05 December, 2022
Large earthquakes are among the most dangerous natural disasters with potentially devastating effects on society and infrastructure across the globe. In order to better understand earthquakes, research in active tectonics aims at quantifying crustal deformation throughout the active fault’s earthquake cycles by studying geomorphic and stratigraphic evidence of recent and past earthquakes. The underlying assumption in this approach is that a fault’s current and previous seismic behavior is representative of its future behavior. Constraining a fault’s seismic behavior in such a manner requires high-resolution geomorphic and stratigraphic records that enable us to resolve the spatial and temporal characteristics of co-, post-, and interseismic phases, ideally over multiple earthquake cycles. Recent technological developments have dramatically increased not only the amount and resolution of topographic and geophysical survey data sets but also our ability to date stratigraphic units and geomorphic surfaces. These technological advances have enabled us to better understand the interplay between crustal deformation, earthquake ruptures, and their signature in geomorphic and stratigraphic records. In particular, the availability of high-resolution data sets from LiDAR, SfM, or geophysical surveys and the use of accurate dating methods such as cosmogenic or OSL dating allow us to quantitatively study surface deformation at high spatial resolution over large areas and at multiple time scales—from a few years to millions of years. In this special issue, we focus on the tectonic activity of active faults and the geomorphic processes in various tectonic regimes worldwide. It covers active tectonics, earthquake geology, remote sensing, tectonic geomorphology, Quaternary geochronology, geohazard, and seismology.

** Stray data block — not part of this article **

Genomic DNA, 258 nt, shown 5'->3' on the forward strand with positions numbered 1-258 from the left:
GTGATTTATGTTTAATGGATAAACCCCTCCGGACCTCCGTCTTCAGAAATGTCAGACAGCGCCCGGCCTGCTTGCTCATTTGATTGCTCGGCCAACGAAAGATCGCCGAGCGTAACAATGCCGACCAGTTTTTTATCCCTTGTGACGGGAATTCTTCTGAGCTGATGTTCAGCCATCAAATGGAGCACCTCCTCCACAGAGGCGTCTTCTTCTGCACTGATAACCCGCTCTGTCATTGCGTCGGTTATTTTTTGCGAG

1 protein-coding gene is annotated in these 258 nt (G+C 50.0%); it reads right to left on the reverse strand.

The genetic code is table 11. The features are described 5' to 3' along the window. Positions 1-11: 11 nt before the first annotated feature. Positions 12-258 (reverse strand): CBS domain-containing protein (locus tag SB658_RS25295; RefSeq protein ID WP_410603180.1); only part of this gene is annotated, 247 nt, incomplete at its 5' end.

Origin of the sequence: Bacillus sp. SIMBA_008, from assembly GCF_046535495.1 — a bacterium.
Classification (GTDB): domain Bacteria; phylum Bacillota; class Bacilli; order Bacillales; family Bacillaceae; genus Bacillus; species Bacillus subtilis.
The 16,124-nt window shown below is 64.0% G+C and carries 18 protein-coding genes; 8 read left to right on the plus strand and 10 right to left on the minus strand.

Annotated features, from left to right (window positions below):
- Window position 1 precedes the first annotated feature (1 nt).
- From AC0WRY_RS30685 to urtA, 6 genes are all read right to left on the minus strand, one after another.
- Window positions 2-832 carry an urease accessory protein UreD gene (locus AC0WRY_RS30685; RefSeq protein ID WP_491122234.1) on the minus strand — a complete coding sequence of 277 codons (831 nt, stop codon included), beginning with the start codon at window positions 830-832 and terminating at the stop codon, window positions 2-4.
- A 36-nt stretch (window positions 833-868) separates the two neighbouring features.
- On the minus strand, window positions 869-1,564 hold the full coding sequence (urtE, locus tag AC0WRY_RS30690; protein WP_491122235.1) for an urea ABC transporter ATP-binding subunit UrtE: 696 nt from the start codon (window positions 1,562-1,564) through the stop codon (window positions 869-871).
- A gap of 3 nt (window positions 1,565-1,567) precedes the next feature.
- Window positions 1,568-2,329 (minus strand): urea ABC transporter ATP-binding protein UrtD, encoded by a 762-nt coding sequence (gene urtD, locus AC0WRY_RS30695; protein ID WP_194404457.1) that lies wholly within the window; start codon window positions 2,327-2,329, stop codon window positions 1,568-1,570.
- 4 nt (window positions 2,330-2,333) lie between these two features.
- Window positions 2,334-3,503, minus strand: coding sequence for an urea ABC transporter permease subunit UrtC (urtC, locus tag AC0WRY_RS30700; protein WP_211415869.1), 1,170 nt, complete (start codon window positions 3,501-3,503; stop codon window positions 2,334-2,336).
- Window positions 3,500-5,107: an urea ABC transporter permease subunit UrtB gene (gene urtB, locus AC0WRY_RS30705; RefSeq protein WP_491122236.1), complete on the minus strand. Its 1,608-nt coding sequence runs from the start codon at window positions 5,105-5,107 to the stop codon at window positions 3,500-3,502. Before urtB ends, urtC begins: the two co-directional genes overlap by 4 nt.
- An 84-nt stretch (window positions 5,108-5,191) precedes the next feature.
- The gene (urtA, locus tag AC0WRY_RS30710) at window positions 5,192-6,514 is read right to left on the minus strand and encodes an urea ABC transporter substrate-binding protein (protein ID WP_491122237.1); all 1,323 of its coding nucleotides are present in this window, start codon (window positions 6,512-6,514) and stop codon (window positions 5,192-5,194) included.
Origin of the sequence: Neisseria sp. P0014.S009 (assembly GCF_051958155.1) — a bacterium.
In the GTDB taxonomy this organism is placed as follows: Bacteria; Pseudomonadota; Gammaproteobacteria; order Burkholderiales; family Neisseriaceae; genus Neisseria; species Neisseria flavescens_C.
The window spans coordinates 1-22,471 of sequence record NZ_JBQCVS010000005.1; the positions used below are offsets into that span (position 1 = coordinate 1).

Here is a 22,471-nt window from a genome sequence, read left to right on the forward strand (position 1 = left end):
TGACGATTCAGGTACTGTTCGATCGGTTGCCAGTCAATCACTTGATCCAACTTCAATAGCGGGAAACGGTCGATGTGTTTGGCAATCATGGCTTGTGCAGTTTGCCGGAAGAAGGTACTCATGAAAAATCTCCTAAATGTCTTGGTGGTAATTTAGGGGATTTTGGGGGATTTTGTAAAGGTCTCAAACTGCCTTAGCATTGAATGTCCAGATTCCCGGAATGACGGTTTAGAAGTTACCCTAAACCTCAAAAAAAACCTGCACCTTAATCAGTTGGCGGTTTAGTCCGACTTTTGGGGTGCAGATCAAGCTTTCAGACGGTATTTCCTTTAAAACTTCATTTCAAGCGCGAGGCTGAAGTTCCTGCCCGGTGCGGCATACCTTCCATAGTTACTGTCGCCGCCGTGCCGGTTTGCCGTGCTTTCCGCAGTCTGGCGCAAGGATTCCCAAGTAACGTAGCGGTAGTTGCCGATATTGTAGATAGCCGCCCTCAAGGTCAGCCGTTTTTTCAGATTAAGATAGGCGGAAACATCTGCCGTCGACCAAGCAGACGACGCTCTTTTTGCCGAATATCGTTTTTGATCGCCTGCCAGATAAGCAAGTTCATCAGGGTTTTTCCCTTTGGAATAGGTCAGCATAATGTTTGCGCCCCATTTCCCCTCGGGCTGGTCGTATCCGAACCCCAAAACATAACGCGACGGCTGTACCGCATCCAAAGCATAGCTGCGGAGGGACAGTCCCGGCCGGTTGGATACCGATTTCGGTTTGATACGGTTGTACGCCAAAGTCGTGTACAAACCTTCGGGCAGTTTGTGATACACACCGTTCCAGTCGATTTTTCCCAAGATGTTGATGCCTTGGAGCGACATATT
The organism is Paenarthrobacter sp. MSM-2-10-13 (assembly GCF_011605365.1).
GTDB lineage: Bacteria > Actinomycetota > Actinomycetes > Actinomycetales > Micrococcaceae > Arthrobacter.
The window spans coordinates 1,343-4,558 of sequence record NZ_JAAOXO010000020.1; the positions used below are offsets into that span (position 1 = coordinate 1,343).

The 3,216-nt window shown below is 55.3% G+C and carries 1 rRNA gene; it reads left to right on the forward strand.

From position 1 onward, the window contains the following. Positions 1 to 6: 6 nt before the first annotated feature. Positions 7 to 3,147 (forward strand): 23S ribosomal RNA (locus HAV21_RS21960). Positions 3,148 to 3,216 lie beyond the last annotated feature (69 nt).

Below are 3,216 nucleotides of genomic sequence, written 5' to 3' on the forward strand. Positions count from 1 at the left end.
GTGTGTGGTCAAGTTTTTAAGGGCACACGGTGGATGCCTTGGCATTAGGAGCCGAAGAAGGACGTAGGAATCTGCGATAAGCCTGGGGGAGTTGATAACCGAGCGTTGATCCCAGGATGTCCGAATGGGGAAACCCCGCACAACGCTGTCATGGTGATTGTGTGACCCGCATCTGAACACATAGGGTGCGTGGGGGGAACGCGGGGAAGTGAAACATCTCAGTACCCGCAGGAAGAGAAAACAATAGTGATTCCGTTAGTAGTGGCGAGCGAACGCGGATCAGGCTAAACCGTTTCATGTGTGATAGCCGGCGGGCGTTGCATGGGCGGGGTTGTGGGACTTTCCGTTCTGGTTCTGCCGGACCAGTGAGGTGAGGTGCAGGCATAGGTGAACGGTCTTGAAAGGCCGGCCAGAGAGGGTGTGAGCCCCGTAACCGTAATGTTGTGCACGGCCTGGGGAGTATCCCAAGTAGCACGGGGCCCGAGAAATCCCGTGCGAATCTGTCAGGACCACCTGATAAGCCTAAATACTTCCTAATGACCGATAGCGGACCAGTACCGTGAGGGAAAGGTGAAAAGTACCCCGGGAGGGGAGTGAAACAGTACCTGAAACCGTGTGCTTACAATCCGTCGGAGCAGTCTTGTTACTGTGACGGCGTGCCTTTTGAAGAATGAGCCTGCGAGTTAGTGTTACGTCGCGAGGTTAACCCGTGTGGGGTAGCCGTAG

Full Citation here:
Zhikun Ren, Olaf Zielke, Marie-Luce Chevalier, Edwin Nissen, Huiping Zhang; Resolving Quaternary Tectonic Activity with High-Resolution Data in Space and Time. Lithosphere 2022;; 2022 (1): 9823275.
Link here: https://doi.org/10.2113/2022/9823275